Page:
Can controversy over origins be taught under the GCSE Specifications?
New GCSE Specifications emphasise that students must understand how science works, to help them engage with and challenge the science they meet in everyday life. Students need to adopt a critical, questioning frame of mind, understanding how science impacts society and their lives. Origins are not exempt from this emphasis, though the degree to which discussion of alternatives to evolution is required differs between examination boards. Table 1 below summarises the specific aspects of origins which are mentioned by different boards. For annotated extracts from the new GCSE Specifications, click on the Examination Board names at the top of each column.
Older GCSE specifications, most of which are still being taught through the 2006/07 school year, also present legitimate opportunities to teach the current scientific controversy over origins. Table 2 below summarises the teaching about biological evolution found in these GCSE specifications. For comparison, the Scottish Standard Grade has been included in Table 2. More details on education in Scotland can be found elsewhere on this website.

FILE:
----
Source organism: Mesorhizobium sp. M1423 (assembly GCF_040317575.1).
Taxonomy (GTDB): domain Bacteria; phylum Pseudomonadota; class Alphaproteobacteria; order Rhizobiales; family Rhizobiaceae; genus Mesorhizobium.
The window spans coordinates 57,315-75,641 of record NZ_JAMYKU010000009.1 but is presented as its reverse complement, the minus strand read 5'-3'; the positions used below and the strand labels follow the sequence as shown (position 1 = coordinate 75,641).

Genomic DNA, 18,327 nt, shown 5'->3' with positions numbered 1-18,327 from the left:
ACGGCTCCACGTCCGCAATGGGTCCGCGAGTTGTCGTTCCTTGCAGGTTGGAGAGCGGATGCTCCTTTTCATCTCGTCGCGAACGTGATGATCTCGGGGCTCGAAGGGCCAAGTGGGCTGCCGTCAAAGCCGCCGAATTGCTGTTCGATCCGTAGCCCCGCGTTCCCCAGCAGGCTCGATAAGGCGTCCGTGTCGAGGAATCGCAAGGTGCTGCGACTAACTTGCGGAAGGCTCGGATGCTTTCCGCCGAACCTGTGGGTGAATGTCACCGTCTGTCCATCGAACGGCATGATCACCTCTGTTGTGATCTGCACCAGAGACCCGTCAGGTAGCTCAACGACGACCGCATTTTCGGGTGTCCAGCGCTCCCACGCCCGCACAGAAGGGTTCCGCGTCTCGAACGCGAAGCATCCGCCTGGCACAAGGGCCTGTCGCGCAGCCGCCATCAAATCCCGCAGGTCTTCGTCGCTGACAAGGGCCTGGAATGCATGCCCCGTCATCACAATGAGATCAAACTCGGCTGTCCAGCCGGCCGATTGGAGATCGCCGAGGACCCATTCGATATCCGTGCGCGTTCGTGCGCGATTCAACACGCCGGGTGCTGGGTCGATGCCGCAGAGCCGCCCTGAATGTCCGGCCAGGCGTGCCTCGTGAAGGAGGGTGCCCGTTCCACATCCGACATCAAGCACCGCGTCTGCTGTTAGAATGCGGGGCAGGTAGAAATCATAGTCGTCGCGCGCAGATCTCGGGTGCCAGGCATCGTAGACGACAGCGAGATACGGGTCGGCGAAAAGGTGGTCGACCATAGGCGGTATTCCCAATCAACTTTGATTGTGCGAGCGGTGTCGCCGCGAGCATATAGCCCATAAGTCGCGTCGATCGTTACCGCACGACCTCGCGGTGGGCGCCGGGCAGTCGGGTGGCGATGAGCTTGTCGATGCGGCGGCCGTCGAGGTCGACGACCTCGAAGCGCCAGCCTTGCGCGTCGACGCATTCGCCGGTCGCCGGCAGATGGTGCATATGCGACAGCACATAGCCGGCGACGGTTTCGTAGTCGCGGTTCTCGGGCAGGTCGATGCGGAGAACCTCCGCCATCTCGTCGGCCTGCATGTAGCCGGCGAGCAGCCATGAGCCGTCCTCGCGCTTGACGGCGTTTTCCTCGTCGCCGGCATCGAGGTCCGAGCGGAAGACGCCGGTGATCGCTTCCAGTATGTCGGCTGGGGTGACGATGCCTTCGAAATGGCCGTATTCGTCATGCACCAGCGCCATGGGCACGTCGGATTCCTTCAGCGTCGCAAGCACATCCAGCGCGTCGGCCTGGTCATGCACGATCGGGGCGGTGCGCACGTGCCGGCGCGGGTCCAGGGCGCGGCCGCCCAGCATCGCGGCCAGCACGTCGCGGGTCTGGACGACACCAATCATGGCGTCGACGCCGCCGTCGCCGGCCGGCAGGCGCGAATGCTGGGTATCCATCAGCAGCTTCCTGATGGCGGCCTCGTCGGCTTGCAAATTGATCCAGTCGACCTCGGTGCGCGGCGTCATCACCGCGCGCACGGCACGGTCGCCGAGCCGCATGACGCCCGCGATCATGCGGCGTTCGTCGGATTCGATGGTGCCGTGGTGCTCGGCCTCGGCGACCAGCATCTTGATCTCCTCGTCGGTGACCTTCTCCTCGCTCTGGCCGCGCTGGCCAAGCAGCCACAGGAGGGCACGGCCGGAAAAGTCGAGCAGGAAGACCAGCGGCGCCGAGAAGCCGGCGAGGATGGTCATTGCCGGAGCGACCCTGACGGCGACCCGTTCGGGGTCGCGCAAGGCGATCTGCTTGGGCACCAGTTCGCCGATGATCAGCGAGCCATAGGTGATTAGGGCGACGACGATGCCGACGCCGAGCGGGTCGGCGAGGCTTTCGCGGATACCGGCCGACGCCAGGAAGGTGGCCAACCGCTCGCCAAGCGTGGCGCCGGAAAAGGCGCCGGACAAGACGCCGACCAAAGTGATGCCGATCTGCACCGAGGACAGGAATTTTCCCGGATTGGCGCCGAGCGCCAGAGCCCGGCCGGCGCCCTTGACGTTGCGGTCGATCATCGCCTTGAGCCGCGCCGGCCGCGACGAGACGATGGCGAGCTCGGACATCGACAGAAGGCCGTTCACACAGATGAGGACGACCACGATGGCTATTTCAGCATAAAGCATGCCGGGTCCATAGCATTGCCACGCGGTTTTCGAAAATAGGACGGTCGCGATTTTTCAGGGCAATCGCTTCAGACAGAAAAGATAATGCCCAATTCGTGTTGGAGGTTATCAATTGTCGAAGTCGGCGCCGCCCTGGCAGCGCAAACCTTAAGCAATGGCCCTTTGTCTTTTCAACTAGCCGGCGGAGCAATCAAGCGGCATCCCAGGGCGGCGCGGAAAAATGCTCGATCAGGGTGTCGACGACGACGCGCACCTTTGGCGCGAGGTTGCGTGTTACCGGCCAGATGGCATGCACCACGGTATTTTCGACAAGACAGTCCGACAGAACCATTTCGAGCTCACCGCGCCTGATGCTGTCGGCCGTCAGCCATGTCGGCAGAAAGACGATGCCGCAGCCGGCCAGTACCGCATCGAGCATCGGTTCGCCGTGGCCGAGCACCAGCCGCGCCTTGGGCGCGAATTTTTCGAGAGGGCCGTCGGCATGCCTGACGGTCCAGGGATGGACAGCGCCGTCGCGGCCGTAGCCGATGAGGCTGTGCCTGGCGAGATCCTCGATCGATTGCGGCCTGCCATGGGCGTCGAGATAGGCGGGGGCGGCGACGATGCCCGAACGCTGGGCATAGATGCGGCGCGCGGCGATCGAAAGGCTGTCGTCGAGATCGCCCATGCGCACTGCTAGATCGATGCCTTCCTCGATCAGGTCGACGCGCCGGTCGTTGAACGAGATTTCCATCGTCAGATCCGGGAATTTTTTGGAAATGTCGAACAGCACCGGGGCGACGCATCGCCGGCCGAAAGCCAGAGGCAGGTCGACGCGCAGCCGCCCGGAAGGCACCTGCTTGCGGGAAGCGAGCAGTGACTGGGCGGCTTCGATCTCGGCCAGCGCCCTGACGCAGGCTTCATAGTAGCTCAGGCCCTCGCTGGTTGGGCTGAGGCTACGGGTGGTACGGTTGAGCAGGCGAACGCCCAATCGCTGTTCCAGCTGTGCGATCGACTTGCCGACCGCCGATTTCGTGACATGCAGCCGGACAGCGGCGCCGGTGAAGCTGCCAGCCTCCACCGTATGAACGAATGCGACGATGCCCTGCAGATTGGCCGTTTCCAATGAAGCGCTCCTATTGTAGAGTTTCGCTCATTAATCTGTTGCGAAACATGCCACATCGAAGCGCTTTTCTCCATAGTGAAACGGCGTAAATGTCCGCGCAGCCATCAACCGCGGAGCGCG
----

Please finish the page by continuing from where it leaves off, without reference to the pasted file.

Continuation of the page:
Evolution by natural selection...has lately come to function more as an antitheory, called upon to cover up embarrassing experimental shortcomings and legitimize findings that are at best questionable and at worst not even wrong.
Robert B. Laughlin, A Different Universe (New York: Basic Books, 2005)